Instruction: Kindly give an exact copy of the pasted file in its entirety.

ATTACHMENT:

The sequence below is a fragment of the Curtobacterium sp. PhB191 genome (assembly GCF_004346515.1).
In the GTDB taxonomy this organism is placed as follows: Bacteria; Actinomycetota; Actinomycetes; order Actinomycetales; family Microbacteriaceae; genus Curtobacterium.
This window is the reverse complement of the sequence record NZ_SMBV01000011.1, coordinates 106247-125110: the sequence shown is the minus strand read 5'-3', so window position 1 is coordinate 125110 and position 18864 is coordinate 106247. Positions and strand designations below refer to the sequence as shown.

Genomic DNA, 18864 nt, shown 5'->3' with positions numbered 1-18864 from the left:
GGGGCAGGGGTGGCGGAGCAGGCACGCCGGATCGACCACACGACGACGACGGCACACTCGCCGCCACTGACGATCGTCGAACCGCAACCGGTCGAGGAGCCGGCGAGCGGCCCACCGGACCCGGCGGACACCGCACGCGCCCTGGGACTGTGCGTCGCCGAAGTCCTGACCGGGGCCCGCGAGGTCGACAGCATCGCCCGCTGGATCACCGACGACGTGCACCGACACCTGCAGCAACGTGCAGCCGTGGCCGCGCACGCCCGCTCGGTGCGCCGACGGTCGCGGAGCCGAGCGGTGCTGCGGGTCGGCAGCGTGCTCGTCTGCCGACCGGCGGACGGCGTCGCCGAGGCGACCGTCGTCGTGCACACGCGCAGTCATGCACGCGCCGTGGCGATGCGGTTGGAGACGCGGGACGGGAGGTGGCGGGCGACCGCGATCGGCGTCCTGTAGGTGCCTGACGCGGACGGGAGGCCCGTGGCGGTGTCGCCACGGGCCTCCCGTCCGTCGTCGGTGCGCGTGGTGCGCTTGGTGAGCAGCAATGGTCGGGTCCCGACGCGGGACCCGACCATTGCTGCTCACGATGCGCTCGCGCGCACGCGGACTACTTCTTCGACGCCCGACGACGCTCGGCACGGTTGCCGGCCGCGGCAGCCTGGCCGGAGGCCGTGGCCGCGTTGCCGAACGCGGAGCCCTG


The sequence below is a fragment of the Curtobacterium sp. PhB191 genome (assembly GCF_004346515.1).
In the GTDB taxonomy this organism is placed as follows: Bacteria; Actinomycetota; Actinomycetes; order Actinomycetales; family Microbacteriaceae; genus Curtobacterium.
This window is the reverse complement of the sequence record NZ_SMBV01000011.1, coordinates 106247-125110: the sequence shown is the minus strand read 5'-3', so window position 1 is coordinate 125110 and position 18864 is coordinate 106247. Positions and strand designations below refer to the sequence as shown.

Genomic DNA, 18864 nt, shown 5'->3' with positions numbered 1-18864 from the left:
GGGGCAGGGGTGGCGGAGCAGGCACGCCGGATCGACCACACGACGACGACGGCACACTCGCCGCCACTGACGATCGTCGAACCGCAACCGGTCGAGGAGCCGGCGAGCGGCCCACCGGACCCGGCGGACACCGCACGCGCCCTGGGACTGTGCGTCGCCGAAGTCCTGACCGGGGCCCGCGAGGTCGACAGCATCGCCCGCTGGATCACCGACGACGTGCACCGACACCTGCAGCAACGTGCAGCCGTGGCCGCGCACGCCCGCTCGGTGCGCCGACGGTCGCGGAGCCGAGCGGTGCTGCGGGTCGGCAGCGTGCTCGTCTGCCGACCGGCGGACGGCGTCGCCGAGGCGACCGTCGTCGTGCACACGCGCAGTCATGCACGCGCCGTGGCGATGCGGTTGGAGACGCGGGACGGGAGGTGGCGGGCGACCGCGATCGGCGTCCTGTAGGTGCCTGACGCGGACGGGAGGCCCGTGGCGGTGTCGCCACGGGCCTCCCGTCCGTCGTCGGTGCGCGTGGTGCGCTTGGTGAGCAGCAATGGTCGGGTCCCGACGCGGGACCCGACCATTGCTGCTCACGATGCGCTCGCGCGCACGCGGACTACTTCTTCGACGCCCGACGACGCTCGGCACGGTTGCCGGCCGCGGCAGCCTGGCCGGAGGCCGTGGCCGCGTTGCCGAACGCGGAGCCCTG